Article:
Aspiring Country Singers: Evaluate A Potential New Song In A Flash
You can have an amazing voice and a look that's perfect for all types of media consumption. But without a great song, a song which you're the first to perform and record, you'll just be a cover artist, even if you're amazingly talented.
What can be said is that, if you look at the charts, most of the top songs are written or co-written by someone other than the performer. Find a songwriter and get the help you need. Then, evaluate songs based on the following simple criteria that have been condensed from what is commonly understood about successful country music.
True to You
A common thread among successful recording artists is the ability to transmit emotions via sound. This is regardless of genre. So, a good song for you needs to have lyrics that resonate emotionally. You must feel it. Even if you haven't directly experienced what's happening in the lyrics, the emotional context needs to seem genuine to you and you must be able to recreate it as an actor would.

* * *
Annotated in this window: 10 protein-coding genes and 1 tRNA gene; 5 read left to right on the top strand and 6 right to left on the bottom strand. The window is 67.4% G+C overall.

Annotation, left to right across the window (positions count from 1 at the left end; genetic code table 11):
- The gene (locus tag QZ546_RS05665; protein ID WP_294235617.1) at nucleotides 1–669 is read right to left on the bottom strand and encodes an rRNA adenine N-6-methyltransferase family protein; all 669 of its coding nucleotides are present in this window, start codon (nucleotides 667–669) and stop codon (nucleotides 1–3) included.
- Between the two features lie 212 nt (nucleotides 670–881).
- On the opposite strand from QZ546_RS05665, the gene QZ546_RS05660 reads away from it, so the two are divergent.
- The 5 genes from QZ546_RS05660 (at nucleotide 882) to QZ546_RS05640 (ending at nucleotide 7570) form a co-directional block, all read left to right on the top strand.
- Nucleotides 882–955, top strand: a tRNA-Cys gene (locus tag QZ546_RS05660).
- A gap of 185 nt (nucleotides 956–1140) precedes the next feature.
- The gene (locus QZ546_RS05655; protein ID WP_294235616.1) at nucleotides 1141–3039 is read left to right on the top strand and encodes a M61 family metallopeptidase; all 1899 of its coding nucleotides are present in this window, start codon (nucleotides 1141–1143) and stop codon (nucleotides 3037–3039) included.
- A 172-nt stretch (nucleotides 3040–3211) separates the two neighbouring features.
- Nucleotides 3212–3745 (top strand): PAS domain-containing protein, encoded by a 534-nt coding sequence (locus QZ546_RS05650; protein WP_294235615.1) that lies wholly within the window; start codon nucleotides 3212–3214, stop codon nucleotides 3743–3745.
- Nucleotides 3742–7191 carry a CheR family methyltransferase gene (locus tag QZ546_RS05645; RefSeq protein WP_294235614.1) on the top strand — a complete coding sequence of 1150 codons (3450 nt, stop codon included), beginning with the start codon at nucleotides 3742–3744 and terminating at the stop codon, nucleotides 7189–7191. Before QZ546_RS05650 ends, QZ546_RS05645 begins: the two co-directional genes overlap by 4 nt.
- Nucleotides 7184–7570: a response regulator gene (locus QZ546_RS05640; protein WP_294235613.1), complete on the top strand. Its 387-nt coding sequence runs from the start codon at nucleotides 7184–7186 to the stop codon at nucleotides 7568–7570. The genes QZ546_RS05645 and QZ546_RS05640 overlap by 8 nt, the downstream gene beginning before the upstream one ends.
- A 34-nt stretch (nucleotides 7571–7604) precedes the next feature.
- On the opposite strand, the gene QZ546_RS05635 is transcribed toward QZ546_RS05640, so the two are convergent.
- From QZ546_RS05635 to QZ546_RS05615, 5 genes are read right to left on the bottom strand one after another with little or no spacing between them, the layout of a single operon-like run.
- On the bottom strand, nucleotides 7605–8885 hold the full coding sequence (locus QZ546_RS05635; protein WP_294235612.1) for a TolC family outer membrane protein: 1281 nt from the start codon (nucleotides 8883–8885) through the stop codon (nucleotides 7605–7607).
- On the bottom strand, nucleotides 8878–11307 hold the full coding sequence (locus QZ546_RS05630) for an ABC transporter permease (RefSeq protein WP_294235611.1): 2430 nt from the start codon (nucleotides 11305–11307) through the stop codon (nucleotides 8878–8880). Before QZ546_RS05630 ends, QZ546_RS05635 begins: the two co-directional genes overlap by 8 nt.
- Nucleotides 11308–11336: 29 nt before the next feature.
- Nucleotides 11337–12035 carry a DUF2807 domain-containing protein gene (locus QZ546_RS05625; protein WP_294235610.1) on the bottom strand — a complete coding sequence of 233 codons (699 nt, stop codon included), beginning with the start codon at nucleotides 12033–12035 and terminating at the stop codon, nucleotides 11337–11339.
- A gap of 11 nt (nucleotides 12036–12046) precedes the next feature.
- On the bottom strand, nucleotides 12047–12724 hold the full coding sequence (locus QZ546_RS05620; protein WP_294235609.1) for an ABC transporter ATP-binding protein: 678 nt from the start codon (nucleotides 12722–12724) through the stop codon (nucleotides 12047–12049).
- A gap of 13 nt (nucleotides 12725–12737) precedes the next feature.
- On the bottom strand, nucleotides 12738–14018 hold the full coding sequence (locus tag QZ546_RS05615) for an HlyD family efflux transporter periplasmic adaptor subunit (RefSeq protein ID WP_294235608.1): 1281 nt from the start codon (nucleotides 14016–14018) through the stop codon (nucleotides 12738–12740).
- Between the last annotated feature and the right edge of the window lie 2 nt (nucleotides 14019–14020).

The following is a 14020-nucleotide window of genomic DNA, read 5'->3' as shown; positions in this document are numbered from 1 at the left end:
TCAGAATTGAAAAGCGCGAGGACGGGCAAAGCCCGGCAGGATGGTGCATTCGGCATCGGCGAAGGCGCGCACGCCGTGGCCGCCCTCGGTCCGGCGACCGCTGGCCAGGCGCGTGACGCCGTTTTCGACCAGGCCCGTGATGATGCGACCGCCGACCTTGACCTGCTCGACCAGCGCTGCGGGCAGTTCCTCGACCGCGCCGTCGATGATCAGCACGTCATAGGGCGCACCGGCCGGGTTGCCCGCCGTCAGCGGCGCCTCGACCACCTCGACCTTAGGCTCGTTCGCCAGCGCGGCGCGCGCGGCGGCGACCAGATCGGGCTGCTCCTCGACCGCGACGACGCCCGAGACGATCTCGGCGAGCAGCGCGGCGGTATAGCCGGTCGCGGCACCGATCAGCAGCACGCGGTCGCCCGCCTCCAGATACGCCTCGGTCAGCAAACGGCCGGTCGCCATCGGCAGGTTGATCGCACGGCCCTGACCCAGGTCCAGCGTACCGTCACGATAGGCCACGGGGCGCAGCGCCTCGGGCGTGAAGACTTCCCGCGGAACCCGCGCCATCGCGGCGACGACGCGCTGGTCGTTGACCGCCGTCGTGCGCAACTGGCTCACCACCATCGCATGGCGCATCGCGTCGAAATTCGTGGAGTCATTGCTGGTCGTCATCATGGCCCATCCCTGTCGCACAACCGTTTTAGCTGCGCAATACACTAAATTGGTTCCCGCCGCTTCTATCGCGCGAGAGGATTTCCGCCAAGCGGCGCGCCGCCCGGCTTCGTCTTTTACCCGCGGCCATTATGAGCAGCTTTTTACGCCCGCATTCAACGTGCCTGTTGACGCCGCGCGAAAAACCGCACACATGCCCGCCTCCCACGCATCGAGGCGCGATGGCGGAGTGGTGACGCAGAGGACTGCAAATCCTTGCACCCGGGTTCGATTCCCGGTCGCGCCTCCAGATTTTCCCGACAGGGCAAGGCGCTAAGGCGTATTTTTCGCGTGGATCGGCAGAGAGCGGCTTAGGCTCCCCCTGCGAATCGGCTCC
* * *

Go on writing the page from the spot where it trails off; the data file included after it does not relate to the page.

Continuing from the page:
There is generally no place for foul language in country music. Sure, there are country artists who have ignored this convention and been successful. Still, the vast majority of country music is free from vulgarity. If you're trying to be successful, you need to steer clear of it, too.
On sex and violence: to be sure, both of those things abound in country music ( like they do in all popular art forms). However, instead of being directly described in the lyrics, most songs only allude to sex and violence. Good country songs tame those two things and make them more palatable, often in very clever ways. Do you get it without feeling like you've crossed into TMI territory?
Many country songs are written in common keys for the acoustic guitar: E major, C major, G major, etc. This is because most country music stars strum their guitars and sing, or at least they appear as if they do. And, while the actual key varies depending on your voice and what sounds the best, you should actually be concerned with how complex the progressions are.
A good country song usually contains no more than 3 or 4 chords, and the chord intervals should be common ones: Major roots, minor 2nds, minor 6ths, and Major 4ths and 5ths. Basically, these are the beginner chords that every guitarist learns: G, Am, Em, D, C, F, E, A, B. When a different key is called for, then all you need to do is add a capo up or down.
To learn more, reach out to a clean country music songwriter near you.